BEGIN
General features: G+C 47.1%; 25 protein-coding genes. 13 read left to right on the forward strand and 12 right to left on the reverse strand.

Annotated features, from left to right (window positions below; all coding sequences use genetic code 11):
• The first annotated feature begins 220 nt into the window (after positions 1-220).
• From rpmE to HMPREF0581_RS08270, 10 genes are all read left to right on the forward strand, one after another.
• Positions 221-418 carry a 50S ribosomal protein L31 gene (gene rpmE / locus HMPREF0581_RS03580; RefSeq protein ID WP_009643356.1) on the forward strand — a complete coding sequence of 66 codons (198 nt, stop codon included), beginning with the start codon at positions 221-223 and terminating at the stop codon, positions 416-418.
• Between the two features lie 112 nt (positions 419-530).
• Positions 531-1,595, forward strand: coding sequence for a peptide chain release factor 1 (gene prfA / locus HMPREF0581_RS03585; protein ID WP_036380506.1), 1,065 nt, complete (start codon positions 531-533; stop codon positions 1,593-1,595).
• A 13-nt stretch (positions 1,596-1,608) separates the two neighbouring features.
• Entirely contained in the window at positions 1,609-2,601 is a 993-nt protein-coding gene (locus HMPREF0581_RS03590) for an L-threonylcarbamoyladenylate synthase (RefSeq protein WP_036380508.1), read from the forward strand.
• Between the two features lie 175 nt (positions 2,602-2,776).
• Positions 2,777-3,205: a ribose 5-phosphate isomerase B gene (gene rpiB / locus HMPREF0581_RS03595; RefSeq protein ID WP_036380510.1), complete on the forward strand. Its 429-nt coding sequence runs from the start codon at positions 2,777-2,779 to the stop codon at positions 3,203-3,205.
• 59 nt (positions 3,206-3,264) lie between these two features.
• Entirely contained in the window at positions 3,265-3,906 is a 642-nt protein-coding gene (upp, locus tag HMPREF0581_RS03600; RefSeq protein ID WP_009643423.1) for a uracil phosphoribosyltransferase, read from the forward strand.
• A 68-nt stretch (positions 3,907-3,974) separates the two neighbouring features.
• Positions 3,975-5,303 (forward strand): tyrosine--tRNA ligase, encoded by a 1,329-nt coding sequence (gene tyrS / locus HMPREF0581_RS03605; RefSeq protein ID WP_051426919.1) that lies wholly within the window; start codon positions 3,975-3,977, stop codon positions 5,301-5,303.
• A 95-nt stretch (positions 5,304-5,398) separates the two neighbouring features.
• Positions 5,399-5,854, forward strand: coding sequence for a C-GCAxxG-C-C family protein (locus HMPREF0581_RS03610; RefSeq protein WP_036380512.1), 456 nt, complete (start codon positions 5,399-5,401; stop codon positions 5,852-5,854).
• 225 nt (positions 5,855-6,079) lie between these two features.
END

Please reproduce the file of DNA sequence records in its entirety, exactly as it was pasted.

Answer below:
General features: G+C 47.1%; 25 protein-coding genes. 13 read left to right on the forward strand and 12 right to left on the reverse strand.

Annotated features, from left to right (window positions below; all coding sequences use genetic code 11):
• The first annotated feature begins 220 nt into the window (after positions 1-220).
• From rpmE to HMPREF0581_RS08270, 10 genes are all read left to right on the forward strand, one after another.
• Positions 221-418 carry a 50S ribosomal protein L31 gene (gene rpmE / locus HMPREF0581_RS03580; RefSeq protein ID WP_009643356.1) on the forward strand — a complete coding sequence of 66 codons (198 nt, stop codon included), beginning with the start codon at positions 221-223 and terminating at the stop codon, positions 416-418.
• Between the two features lie 112 nt (positions 419-530).
• Positions 531-1,595, forward strand: coding sequence for a peptide chain release factor 1 (gene prfA / locus HMPREF0581_RS03585; protein ID WP_036380506.1), 1,065 nt, complete (start codon positions 531-533; stop codon positions 1,593-1,595).
• A 13-nt stretch (positions 1,596-1,608) separates the two neighbouring features.
• Entirely contained in the window at positions 1,609-2,601 is a 993-nt protein-coding gene (locus HMPREF0581_RS03590) for an L-threonylcarbamoyladenylate synthase (RefSeq protein WP_036380508.1), read from the forward strand.
• Between the two features lie 175 nt (positions 2,602-2,776).
• Positions 2,777-3,205: a ribose 5-phosphate isomerase B gene (gene rpiB / locus HMPREF0581_RS03595; RefSeq protein ID WP_036380510.1), complete on the forward strand. Its 429-nt coding sequence runs from the start codon at positions 2,777-2,779 to the stop codon at positions 3,203-3,205.
• 59 nt (positions 3,206-3,264) lie between these two features.
• Entirely contained in the window at positions 3,265-3,906 is a 642-nt protein-coding gene (upp, locus tag HMPREF0581_RS03600; RefSeq protein ID WP_009643423.1) for a uracil phosphoribosyltransferase, read from the forward strand.
• A 68-nt stretch (positions 3,907-3,974) separates the two neighbouring features.
• Positions 3,975-5,303 (forward strand): tyrosine--tRNA ligase, encoded by a 1,329-nt coding sequence (gene tyrS / locus HMPREF0581_RS03605; RefSeq protein ID WP_051426919.1) that lies wholly within the window; start codon positions 3,975-3,977, stop codon positions 5,301-5,303.
• A 95-nt stretch (positions 5,304-5,398) separates the two neighbouring features.
• Positions 5,399-5,854, forward strand: coding sequence for a C-GCAxxG-C-C family protein (locus HMPREF0581_RS03610; RefSeq protein WP_036380512.1), 456 nt, complete (start codon positions 5,399-5,401; stop codon positions 5,852-5,854).
• 225 nt (positions 5,855-6,079) lie between these two features.